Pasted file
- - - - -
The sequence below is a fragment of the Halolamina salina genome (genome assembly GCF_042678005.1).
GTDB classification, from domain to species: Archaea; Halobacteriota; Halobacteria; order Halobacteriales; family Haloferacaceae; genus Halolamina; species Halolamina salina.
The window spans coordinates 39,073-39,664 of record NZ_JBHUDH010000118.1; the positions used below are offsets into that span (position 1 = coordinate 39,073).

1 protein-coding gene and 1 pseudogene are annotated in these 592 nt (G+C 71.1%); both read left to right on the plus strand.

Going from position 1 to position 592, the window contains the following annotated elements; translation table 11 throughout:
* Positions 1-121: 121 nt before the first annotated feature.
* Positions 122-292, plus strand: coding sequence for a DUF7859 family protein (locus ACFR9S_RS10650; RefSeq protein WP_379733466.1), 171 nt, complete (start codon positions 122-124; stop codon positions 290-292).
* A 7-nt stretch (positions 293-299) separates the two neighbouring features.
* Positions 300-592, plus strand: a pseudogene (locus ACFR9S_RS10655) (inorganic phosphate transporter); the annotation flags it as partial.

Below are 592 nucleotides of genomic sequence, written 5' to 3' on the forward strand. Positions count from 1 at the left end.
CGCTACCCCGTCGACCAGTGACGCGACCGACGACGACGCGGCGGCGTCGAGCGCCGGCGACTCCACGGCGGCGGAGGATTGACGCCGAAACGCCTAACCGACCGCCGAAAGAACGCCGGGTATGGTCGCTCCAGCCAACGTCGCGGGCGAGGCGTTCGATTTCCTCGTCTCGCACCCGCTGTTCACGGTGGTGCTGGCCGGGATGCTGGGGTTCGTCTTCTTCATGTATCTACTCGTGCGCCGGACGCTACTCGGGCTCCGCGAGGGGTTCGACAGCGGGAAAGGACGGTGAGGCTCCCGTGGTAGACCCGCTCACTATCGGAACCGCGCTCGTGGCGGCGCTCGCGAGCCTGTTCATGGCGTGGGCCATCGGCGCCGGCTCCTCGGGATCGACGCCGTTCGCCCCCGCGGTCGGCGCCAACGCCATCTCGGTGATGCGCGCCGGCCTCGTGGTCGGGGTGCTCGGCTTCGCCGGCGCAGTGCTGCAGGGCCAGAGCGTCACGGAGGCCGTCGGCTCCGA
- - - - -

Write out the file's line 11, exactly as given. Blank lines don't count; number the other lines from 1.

CGCTACCCCGTCGACCAGTGACGCGACCGACGACGACGCGGCGGCGTCGAGCGCCGGCGACTCCACGGCGGCGGAGGATTGACGCCGAAACGCCTAACCGACCGCCGAAAGAACGCCGGGTATGGTCGCTCCAGCCAACGTCGCGGGCGAGGCGTTCGATTTCCTCGTCTCGCACCCGCTGTTCACGGTGGTGCTGGCCGGGATGCTGGGGTTCGTCTTCTTCATGTATCTACTCGTGCGCCGGACGCTACTCGGGCTCCGCGAGGGGTTCGACAGCGGGAAAGGACGGTGAGGCTCCCGTGGTAGACCCGCTCACTATCGGAACCGCGCTCGTGGCGGCGCTCGCGAGCCTGTTCATGGCGTGGGCCATCGGCGCCGGCTCCTCGGGATCGACGCCGTTCGCCCCCGCGGTCGGCGCCAACGCCATCTCGGTGATGCGCGCCGGCCTCGTGGTCGGGGTGCTCGGCTTCGCCGGCGCAGTGCTGCAGGGCCAGAGCGTCACGGAGGCCGTCGGCTCCGA